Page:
This pessimism is not unwarranted. India has a long history of so-called ‘patience’ with respect to terrorist elements, something that the sensible citizen knows to be a euphemism for cowardice. The pattern is well-defined: a speech condemning the act and claiming that ‘the country would not put up with terror’, followed by a long, drawn out investigation by a committee of politicians, and then a few years in court with nonsensical judgments. Meanwhile, the media would do its bit, rising to the defence of the poor terrorist (who has a wife and kid after all), twisting the truth in the quest to entertain the public.
The situation in Bombay is not under control yet, and already we have a hundred and thirty known casualities. How did we let this happen? I say ‘we’ because, at the end of the day, it our own fault that we let down our defences. When a tree is a rotten at its core, any passing storm can tear it down. And so, instead of pointing fingers at our oh-so-friendly neighbors, we must do what we can to fix the larger problem facing the country.
Why was there no patrol around the coast intercepting the terrorists in their boats? Perhaps there wasn’t enough security in place, or perhaps not everyone was doing their job. When fishermen reported that they had seen armed terrorists, why did it take so long for the police to get their act together? Indeed, why did it take so long for our security forces to cordon off a building infested with armed gunmen? Shouldn’t they have evacuated the adjacent buildings immediately? I won’t claim to know the answers to these questions, nor am I an expert in these matters, but it seems to me that there is absolutely no system in place to deal with such a situation. Policemen are not trained to deal with such crises, nor do they have the appropriate equipment.
And yet, how could we have such expectations? In India, a policeman’s job is hardly one that the common man respects; we might fear them because they have certain powers, but it is fear mingled with contempt, because we know, just as they do, that they’re part of a highly corrupt system. As for equipment and training, the money allotted for this purpose lines the pockets of middlemen.
If security were the only problem, it could be fixed rather easily. But the rabbit hole goes still deeper. Terrorists live amongst ordinary citizens and carry out their activities with audacity, only because there’s really no way for us to tell if an individual is an Indian citizen or not, let alone enforce security measures at the border. Passports are forged, because there are people ready to supply them for their own personal gain. Politicians hanker after money and votes, and in the process, they disregard national security and the welfare of citizens. Today, politicians have destroyed our educational institutions in the name of reservations, damaged the unity of the nation in the name of caste, religion and language, and hampered the progress of the country by disregarding merit and appeasing the incompetent. At this moment, we are proud of how our country is becoming a global economic power, but the educational policies of the government will come back to haunt us ten years from now. This is the kind of pride that comes before a fall.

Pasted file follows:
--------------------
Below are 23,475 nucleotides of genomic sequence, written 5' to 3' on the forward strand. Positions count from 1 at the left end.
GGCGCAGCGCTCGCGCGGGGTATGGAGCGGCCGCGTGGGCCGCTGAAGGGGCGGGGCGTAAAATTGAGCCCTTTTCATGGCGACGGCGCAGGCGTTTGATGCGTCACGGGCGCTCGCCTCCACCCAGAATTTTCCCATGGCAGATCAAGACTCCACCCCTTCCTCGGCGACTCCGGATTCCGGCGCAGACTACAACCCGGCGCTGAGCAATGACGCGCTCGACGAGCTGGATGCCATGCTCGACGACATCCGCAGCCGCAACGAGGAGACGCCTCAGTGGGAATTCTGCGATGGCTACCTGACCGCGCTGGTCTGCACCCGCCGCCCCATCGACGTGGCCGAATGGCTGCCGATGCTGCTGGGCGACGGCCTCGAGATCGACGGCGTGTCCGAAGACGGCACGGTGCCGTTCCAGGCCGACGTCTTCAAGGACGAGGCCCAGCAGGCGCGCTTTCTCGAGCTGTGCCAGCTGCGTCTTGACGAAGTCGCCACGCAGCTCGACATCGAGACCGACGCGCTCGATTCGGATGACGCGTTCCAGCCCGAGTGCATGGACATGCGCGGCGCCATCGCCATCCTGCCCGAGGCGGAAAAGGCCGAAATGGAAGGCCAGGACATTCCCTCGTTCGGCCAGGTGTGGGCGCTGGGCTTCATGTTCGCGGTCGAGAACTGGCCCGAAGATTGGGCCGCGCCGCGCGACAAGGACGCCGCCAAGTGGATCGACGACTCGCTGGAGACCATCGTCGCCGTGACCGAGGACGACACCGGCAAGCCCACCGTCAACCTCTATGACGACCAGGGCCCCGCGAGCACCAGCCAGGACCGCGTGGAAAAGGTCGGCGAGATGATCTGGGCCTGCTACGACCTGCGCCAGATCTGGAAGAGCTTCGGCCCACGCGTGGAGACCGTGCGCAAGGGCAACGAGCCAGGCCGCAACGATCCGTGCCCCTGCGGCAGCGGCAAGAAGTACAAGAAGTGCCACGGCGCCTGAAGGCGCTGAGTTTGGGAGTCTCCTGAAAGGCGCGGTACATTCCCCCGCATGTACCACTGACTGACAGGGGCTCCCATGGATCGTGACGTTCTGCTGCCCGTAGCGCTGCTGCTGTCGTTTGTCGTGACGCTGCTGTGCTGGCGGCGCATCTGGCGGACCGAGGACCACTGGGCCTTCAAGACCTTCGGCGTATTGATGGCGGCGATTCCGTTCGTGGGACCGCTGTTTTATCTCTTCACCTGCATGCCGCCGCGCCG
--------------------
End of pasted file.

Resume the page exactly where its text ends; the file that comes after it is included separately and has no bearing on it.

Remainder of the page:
And all this while, why is it that we value the lives of our countrymen so cheaply? I read a headline from an Indian news source yesterday that I can paraphrase as, “6 foreigners amongst 80 killed…” — as if the lives of the six foreigners were somehow more important than all the others. This is not an isolated case; it’s almost as if, for the Indian media, these are mere numbers that contribute to the excitement, and the more the merrier.
So when I said the attacks were tragic, it wasn’t just because a hundred people were killed, but also because our enemies have once again made it obvious how weak the foundation of our society truly is. In happier times, I would have said that we must do whatever little we can to push forward on the path of progress, but today, little is not good enough. Now is the time for us to get together and tear down the bastions of corruption and incompetence, before it is too late.
The terrorists have been at it again. On Wednesday, November 26th, India’s financial capital Mumbai was rocked by a series of attacks that took more than a hundred lives and injured thrice as many — according to the last count. Some people are being held hostage by armed gunmen even now, and the situation is still very tense.